Alito also noted concerns that forcing people to wait until after they’ve paid a penalty on the individual mandate puts people in a position of having to disobey the law to make a claim. Long disagreed with that contention, but he later allowed, “I would not argue that this statute is a perfect model of clarity” to chuckles.
DeGette, a lawyer and a prominent backer of the law, acknowledged that the justices face a tricky task in sorting through the tax question. “If they are going to uphold the mandate, they might have to call it a tax,” she acknowledged, and yet, if it is a tax, taking the case now appears to contradict the statute.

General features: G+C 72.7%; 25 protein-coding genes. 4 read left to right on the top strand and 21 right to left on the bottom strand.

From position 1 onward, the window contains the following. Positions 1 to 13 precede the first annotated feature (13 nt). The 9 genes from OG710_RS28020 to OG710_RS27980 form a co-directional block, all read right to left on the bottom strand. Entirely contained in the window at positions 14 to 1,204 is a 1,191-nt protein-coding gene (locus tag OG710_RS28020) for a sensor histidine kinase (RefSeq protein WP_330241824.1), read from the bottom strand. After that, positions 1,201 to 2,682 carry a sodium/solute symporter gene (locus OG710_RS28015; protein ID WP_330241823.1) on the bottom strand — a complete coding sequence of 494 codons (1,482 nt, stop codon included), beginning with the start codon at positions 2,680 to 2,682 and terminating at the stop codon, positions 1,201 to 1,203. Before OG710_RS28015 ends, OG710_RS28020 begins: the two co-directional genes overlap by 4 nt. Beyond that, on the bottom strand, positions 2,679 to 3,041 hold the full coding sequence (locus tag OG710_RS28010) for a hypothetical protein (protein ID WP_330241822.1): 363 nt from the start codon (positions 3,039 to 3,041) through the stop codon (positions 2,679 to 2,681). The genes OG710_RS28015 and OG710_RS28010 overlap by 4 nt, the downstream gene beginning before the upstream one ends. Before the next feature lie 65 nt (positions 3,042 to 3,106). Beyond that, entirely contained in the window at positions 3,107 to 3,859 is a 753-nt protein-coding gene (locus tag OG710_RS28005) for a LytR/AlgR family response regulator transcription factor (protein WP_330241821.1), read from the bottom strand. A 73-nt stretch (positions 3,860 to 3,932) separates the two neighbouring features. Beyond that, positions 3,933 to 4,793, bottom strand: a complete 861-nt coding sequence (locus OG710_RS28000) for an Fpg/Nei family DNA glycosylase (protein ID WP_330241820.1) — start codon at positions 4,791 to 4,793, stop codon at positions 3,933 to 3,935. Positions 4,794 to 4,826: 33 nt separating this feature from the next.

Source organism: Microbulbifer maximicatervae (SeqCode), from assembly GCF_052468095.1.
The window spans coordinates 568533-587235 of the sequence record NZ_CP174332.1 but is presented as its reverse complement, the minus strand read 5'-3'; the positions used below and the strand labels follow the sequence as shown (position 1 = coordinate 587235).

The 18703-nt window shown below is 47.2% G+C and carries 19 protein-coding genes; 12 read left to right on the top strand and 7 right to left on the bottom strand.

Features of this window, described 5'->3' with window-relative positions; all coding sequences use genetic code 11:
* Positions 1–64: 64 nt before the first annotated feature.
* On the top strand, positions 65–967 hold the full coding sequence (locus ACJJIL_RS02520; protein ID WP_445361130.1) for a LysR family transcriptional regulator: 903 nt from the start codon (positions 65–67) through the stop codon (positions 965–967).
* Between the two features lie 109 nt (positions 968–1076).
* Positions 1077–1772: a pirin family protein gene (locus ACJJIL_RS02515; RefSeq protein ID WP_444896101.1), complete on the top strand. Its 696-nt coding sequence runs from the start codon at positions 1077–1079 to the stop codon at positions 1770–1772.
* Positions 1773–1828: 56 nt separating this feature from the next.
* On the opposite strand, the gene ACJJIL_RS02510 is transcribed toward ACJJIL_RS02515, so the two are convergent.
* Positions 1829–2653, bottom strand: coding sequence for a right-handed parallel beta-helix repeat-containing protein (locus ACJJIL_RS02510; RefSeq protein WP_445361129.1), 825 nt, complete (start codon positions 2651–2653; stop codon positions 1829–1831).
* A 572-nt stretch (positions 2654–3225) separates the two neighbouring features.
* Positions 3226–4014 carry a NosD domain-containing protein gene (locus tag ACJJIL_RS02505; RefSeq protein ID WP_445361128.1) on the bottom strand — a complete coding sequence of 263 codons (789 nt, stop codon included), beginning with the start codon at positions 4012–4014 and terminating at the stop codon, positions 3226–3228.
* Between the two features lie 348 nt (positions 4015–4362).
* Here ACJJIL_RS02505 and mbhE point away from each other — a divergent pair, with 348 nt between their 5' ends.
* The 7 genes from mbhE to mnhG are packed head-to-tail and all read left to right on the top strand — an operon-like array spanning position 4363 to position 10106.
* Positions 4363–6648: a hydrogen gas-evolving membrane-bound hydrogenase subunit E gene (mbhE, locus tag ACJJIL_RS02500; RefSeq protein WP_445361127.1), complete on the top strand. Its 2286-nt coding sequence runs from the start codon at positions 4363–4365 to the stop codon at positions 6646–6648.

“It’s a fine line,” she said.
She said the tax concerns could be the “sleeper issue” but that she expects the court to rule on the broader case and find a way around it.
Otherwise, she surmised, it wouldn’t have taken the case in the first place.
Vice President Joe Biden waits to conduct a mock swearing-in ceremony with Sen. Brian Schatz, D-Hawaii, in the Capitol's Old Senate Chamber, December 2, 2014. Schatz was sworn in to serve the remainder of his term since he was appointed to the seat after Sen. Daniel Inouye, D-Hawaii, passed away.